We lived at Oakridge for three years, and then Dad decided to have a look at. eastern Oregon. So we took a covered wagon and set out up the old road to the Rigdon ranger station, on over to Crescent, down by LaPine to Silver Lake, and then to Summer Lake, where we lived for several years. My brother-in-law and I brought 14 new wagons from Bend to Paisely, camping along the way under the wagons for shelter. I handled lots of wild horses and had two of my own. Working on stationary threshing machines which went from place to place, my wages were $35 per month.
      It was at Summer Lake that I hunted rabbits for bounty and received 5 cents for the ears. Once when my brothers and I were returning from a hunting expedition, the snow had frozen hard across a ravine, allowing us to slide down it on a board. I did not know my brothers were lifting the end of the board when they wanted to stop. I started down, but lost the board and went down on my head, feet, etc., and headed for a big drop below. I thought I was doomed. My brothers knew I would stop before going over the edge, and they had a good laugh at my ignorance.

      We also lived at Dufur on the slopes of Mt. Hood. One November, the first snowfall left about six inches on the ground. Frank, a friend of mine, suggested we go bear hunting. It. was cold, but we took the old Ford and started out. Snow came up to the front axles, and icicles formed on the fenders, but we covered the old car with quilts and drove ten miles up in the hills looking for tracks. Soon finding a trail, we followed it to a big dead tree. There the tracks ended. Digging around in the snow, we found a hole underneath the stump, and poking a stick in the hole, we found our beer. We kept digging until the bear stuck his head out. I shot at him, but just hit him in the nose. He pulled back into the hole. Frank was up the hill about 100 ft., with his gun setting behind the tree stump. My gun was setting close, and when we finally agitated the beer into coming out, I grabbed the gun and tried to shoot, but it was frozen. Dropping the gun, I ran down the hill and climbed a small tree. The bear walked around the stump, knocked my friend's gun down in the snow, and scratched mine around. After circling the tree a couple of times, the bear crawled back in his hole. I stayed in the tree until Frank came down and got his gun. We started a fire and thawed mine out, then we started again to try to get the bear out. Finally getting hold of both hind legs, we tried to pull him out, but that didn't work. After a half-hour or so of struggling, we shot him through the flank. That brought the old bear out of his hole; we finished the job; and got back home about 5 o'clock with our bear.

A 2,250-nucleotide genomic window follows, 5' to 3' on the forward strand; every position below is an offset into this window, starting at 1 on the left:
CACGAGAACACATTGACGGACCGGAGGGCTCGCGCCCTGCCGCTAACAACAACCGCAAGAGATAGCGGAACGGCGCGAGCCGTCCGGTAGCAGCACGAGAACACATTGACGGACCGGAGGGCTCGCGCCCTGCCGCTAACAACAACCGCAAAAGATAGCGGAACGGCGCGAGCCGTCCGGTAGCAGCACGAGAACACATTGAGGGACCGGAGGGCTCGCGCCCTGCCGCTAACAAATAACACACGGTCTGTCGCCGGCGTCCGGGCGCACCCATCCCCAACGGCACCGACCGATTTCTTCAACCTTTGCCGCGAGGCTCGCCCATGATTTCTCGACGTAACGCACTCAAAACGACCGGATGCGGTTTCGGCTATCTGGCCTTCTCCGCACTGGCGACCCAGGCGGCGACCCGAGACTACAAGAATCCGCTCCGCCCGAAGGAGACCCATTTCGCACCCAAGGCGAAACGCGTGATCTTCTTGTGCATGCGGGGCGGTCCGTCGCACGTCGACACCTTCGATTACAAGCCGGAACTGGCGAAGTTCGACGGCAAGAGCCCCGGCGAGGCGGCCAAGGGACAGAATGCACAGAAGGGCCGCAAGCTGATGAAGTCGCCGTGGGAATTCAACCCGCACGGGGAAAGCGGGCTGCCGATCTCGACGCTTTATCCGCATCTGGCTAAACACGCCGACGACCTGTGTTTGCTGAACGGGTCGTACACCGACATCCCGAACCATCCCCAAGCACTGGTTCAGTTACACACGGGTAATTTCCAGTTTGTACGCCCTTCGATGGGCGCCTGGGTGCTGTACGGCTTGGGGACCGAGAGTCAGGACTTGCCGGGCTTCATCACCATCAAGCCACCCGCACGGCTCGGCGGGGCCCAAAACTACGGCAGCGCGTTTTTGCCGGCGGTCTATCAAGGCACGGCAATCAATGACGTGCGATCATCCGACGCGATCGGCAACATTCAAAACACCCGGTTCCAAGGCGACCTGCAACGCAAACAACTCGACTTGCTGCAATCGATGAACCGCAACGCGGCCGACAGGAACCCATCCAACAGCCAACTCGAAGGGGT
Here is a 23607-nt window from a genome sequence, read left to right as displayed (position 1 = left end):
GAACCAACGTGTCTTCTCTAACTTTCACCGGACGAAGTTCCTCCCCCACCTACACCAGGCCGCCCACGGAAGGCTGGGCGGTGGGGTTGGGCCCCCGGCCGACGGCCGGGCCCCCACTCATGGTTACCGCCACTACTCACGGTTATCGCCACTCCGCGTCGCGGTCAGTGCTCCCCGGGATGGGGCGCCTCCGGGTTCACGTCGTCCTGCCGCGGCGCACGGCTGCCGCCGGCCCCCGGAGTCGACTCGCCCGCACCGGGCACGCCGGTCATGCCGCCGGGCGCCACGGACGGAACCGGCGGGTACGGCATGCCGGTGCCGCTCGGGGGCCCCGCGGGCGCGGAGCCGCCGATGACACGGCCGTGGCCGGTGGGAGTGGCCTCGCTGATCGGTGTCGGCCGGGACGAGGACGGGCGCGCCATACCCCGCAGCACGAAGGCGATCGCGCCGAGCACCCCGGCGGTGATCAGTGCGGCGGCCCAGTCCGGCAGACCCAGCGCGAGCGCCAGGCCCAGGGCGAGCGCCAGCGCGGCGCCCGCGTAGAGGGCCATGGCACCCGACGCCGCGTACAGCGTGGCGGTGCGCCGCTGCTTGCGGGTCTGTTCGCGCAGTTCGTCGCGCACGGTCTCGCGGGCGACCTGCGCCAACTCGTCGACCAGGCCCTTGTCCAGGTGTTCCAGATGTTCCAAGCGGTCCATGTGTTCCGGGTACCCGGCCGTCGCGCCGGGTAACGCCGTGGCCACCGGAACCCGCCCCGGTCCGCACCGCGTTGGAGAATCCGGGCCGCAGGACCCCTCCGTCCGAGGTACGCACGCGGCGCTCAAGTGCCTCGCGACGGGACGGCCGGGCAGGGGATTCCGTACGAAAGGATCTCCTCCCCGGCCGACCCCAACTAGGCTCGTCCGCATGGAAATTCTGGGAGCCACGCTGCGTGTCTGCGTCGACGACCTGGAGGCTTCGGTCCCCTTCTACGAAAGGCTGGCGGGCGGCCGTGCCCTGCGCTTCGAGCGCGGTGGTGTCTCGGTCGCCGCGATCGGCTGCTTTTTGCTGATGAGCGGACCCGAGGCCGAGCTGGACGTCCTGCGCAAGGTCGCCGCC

Summer Lake didn't suit Dad, so we took the covered wagon and traveled through Lake View to Pine Creek, and on to Redding, California, from there to Red Bluff, then to the Los Molinos Colony, where we purchased a small 30 acre place near Dairyville. It was from here I attended the College of the Pacific in San Jose, California and met my wife and lifelong partner, Irene Todd.

      This was written by Wilmer A. Briggs, at the age of 80, in 1979.